“It’s typically the profit motive that leads to falling housing standards and, counterintuitively, leads to shortages of housing through the creation of artificial scarcities in the housing market,” Evans noted.

This has the twofold effect of pushing increasing numbers of people out of the housing ownership market and, in so doing, increasing pressure on a limited supply of private rental units, causing the prices of both ownerships and rentals to spike.

“It’s not just landlords per se that are profiting on rent increases, but it’s an investor class, who sees this sector as a kind of asset,” Evans explained.

It wasn’t always this way

Alberta began an 18-month experiment with rent regulation in late 1975, with Peter Lougheed’s conservative government reluctantly capping increases at 10 per cent for 1976 and nine per cent for the first half of 1977 before gradually removing the cap.

At the time, then-NDP leader Grant Notley criticized Lougheed’s cap for being too high, allowing landlords to continue exploiting tenants as long as it wasn’t deemed excessive.

Over the past two decades, the Alberta NDP has had a mixed track record on advocating for rent regulation, as outlined by Jim Storrie at The Progress Report.

In response to the demands of tenants’ rights advocates, the NDP’s 2008 election platform called for a permanent rent cap at the cost of inflation plus two per cent, whereas the Liberals under then-opposition leader Kevin Taft advocated a temporary cap that permitted increases upwards of 10 per cent.

“Making sure families have decent affordable housing is more important than letting big landlords gouge their way to record profits,” explained then-party leader Brian Mason, who represented the same Edmonton-Highwoods-Norland riding Irwin represents today.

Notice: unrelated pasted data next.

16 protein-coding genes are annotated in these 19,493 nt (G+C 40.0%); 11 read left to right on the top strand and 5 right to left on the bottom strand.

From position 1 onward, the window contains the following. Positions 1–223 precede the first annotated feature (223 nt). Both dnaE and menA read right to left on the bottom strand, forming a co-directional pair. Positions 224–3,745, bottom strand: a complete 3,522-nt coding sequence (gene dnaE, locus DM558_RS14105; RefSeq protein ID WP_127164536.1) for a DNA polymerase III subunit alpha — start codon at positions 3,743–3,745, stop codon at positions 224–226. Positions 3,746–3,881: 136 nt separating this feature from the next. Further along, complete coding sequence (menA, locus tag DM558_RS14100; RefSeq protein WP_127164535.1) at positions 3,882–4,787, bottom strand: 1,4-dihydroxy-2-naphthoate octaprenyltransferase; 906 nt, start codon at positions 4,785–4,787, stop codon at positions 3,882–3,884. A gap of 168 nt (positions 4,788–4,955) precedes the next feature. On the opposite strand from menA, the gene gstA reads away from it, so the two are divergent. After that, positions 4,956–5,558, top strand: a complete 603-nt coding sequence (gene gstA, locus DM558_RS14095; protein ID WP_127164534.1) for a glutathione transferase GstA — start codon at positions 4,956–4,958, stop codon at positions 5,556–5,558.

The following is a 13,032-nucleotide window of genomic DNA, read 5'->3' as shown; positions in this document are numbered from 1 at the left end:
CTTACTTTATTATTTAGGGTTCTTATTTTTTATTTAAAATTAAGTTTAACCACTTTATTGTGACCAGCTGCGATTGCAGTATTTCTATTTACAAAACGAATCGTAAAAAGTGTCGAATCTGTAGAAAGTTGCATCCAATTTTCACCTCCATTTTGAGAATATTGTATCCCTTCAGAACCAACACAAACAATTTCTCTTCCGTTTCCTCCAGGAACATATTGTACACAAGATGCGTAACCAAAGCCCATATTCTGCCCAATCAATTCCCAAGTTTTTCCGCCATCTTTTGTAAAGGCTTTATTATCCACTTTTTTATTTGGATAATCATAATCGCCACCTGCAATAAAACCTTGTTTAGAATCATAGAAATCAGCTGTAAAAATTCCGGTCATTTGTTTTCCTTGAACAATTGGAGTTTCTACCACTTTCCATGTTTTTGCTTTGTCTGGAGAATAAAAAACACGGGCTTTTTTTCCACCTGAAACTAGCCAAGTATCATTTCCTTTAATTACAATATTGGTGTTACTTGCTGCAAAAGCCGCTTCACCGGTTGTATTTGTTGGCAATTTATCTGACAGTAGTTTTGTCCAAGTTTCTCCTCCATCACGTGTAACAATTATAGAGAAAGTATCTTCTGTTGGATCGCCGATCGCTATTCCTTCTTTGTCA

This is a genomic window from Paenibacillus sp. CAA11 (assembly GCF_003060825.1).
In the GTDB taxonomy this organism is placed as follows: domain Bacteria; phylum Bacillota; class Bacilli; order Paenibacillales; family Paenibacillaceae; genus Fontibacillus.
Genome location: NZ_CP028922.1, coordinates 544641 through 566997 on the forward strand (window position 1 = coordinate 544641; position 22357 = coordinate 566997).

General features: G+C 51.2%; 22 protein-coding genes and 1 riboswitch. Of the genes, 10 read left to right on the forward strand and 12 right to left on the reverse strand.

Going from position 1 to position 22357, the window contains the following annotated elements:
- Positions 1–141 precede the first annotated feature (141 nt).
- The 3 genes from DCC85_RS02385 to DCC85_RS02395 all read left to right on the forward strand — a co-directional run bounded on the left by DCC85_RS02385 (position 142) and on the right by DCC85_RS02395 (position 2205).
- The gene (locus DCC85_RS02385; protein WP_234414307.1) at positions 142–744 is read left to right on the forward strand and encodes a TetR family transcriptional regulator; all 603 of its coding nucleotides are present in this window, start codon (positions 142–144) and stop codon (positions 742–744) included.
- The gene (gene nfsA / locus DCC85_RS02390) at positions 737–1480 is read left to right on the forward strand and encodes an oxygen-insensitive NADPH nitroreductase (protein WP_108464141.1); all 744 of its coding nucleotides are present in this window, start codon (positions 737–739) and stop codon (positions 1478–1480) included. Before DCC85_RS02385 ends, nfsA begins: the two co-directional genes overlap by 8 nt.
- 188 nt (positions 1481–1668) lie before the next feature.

Former Alberta premier Peter Lougheed and a collection of newspaper headlines from 1975 regarding the debate over rent controls in Alberta.

CBC via

Rachel Notley, Grant’s daughter, who was elected Mason’s successor in 2014, softened this position, advocating a temporary cap while calling it “profoundly irresponsible” to leave housing affordability to the market.

“If we leave it to the market, there will end up being a market for tent space in this park,” she said presciently at a Calgary press conference.

Once Notley won a majority government in the surprise Orange Wave of 2015, rent regulation was quietly dropped from the agenda.

An increasingly urgent consideration

When then-Calgary East MLA Robyn Luff proposed legislation in 2016 similar to what Irwin is now proposing, it was watered down before being sent to committee to die, which was one of the reasons for Luff’s public split with the party.

But times have changed, says Keith Brownsey, a political scientist at Mount Royal University in Calgary.

When the NDP were in power, the issue wasn’t as urgent as it is today, he explained. “It wasn’t a top issue, because rents weren’t all that expensive,” said Brownsey.

In fact, according to the 2016 CMHC rental market report for Alberta, the average cost for renting a two-bedroom apartment was trending downwards throughout the province, with a decline of 7.5 per cent in the Calgary region and 3.5 per cent in Edmonton.

That started to change in 2018, when the average two bedroom rental cost increased by 1.5 per cent in Calgary and 1.3 per cent in Edmonton, according to CMHC data — miniscule increases by today’s standards.

“There should have been some mechanism in place that would be triggered by rising inflation, but it’s just not here,” Brownsey said. “It just wasn’t a problem until quite recently.”

In last year’s election, the NDP proposed a “rent bank” to subsidize the cost of rent for tenants at risk of eviction due to circumstances beyond their control, which is in effect a subsidy for landlords, but wouldn’t commit to a cap.

Irwin’s legislation, Brownsey said, is “at least something to slow down the massive increase in rent.”

“If rents are going up by 10 per cent a year, a lot of people are hurting, because their salaries haven’t gone up 10 per cent a year,” he added.

Irwin told Ricochet that while the NDP committed generally to “reviewing rent regulation,” it became clear through “extensive consultation” after the election that the time for “an emergency and temporary rent cap” was now.

The UCP’s ideological rejection of rent regulation

Minister of Seniors, Community and Social Services Jason Nixon has been firmly opposed to any form of governmental interference in the housing market, reflecting the UCP government’s party line.